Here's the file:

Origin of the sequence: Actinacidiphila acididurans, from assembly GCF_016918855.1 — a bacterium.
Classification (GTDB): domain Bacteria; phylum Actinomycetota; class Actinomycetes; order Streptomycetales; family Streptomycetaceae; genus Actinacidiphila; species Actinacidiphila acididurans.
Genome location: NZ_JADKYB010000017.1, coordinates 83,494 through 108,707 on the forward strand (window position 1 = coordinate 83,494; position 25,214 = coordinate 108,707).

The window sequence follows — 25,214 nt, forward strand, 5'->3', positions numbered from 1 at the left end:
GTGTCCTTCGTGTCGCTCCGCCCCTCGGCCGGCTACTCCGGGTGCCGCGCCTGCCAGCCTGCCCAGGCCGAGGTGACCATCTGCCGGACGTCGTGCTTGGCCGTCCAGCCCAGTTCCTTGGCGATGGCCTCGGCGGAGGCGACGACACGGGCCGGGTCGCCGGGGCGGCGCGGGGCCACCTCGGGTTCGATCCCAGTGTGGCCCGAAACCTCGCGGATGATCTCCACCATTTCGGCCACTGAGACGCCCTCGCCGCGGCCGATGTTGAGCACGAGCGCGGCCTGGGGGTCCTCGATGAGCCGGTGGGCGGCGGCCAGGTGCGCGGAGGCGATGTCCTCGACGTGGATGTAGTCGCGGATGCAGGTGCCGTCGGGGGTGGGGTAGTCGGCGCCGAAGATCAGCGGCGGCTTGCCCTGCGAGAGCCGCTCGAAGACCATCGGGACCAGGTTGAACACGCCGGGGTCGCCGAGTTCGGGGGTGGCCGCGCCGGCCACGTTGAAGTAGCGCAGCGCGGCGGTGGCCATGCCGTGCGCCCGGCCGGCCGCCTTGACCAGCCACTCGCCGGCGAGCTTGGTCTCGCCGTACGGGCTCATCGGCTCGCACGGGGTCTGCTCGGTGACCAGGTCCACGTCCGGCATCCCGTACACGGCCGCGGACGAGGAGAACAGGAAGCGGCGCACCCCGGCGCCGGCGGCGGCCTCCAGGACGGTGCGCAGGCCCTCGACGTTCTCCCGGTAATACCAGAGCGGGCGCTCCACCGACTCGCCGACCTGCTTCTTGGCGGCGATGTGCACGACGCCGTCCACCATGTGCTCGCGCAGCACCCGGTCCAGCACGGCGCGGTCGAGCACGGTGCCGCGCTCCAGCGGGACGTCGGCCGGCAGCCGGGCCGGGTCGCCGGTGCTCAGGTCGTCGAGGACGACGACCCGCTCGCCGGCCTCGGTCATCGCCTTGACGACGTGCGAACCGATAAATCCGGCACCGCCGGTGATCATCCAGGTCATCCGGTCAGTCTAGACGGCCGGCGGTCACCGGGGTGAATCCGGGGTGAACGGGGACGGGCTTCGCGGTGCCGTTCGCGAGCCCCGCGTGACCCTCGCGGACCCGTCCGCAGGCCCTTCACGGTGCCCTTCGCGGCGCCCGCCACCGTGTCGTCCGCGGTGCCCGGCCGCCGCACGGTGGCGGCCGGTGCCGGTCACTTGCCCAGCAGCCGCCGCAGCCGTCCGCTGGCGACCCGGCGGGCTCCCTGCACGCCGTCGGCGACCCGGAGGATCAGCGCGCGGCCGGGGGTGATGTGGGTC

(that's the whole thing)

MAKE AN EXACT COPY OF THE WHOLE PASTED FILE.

Origin of the sequence: Actinacidiphila acididurans, from assembly GCF_016918855.1 — a bacterium.
Classification (GTDB): domain Bacteria; phylum Actinomycetota; class Actinomycetes; order Streptomycetales; family Streptomycetaceae; genus Actinacidiphila; species Actinacidiphila acididurans.
Genome location: NZ_JADKYB010000017.1, coordinates 83,494 through 108,707 on the forward strand (window position 1 = coordinate 83,494; position 25,214 = coordinate 108,707).

The window sequence follows — 25,214 nt, forward strand, 5'->3', positions numbered from 1 at the left end:
GTGTCCTTCGTGTCGCTCCGCCCCTCGGCCGGCTACTCCGGGTGCCGCGCCTGCCAGCCTGCCCAGGCCGAGGTGACCATCTGCCGGACGTCGTGCTTGGCCGTCCAGCCCAGTTCCTTGGCGATGGCCTCGGCGGAGGCGACGACACGGGCCGGGTCGCCGGGGCGGCGCGGGGCCACCTCGGGTTCGATCCCAGTGTGGCCCGAAACCTCGCGGATGATCTCCACCATTTCGGCCACTGAGACGCCCTCGCCGCGGCCGATGTTGAGCACGAGCGCGGCCTGGGGGTCCTCGATGAGCCGGTGGGCGGCGGCCAGGTGCGCGGAGGCGATGTCCTCGACGTGGATGTAGTCGCGGATGCAGGTGCCGTCGGGGGTGGGGTAGTCGGCGCCGAAGATCAGCGGCGGCTTGCCCTGCGAGAGCCGCTCGAAGACCATCGGGACCAGGTTGAACACGCCGGGGTCGCCGAGTTCGGGGGTGGCCGCGCCGGCCACGTTGAAGTAGCGCAGCGCGGCGGTGGCCATGCCGTGCGCCCGGCCGGCCGCCTTGACCAGCCACTCGCCGGCGAGCTTGGTCTCGCCGTACGGGCTCATCGGCTCGCACGGGGTCTGCTCGGTGACCAGGTCCACGTCCGGCATCCCGTACACGGCCGCGGACGAGGAGAACAGGAAGCGGCGCACCCCGGCGCCGGCGGCGGCCTCCAGGACGGTGCGCAGGCCCTCGACGTTCTCCCGGTAATACCAGAGCGGGCGCTCCACCGACTCGCCGACCTGCTTCTTGGCGGCGATGTGCACGACGCCGTCCACCATGTGCTCGCGCAGCACCCGGTCCAGCACGGCGCGGTCGAGCACGGTGCCGCGCTCCAGCGGGACGTCGGCCGGCAGCCGGGCCGGGTCGCCGGTGCTCAGGTCGTCGAGGACGACGACCCGCTCGCCGGCCTCGGTCATCGCCTTGACGACGTGCGAACCGATAAATCCGGCACCGCCGGTGATCATCCAGGTCATCCGGTCAGTCTAGACGGCCGGCGGTCACCGGGGTGAATCCGGGGTGAACGGGGACGGGCTTCGCGGTGCCGTTCGCGAGCCCCGCGTGACCCTCGCGGACCCGTCCGCAGGCCCTTCACGGTGCCCTTCGCGGCGCCCGCCACCGTGTCGTCCGCGGTGCCCGGCCGCCGCACGGTGGCGGCCGGTGCCGGTCACTTGCCCAGCAGCCGCCGCAGCCGTCCGCTGGCGACCCGGCGGGCTCCCTGCACGCCGTCGGCGACCCGGAGGATCAGCGCGCGGCCGGGGGTGATGTGGGTC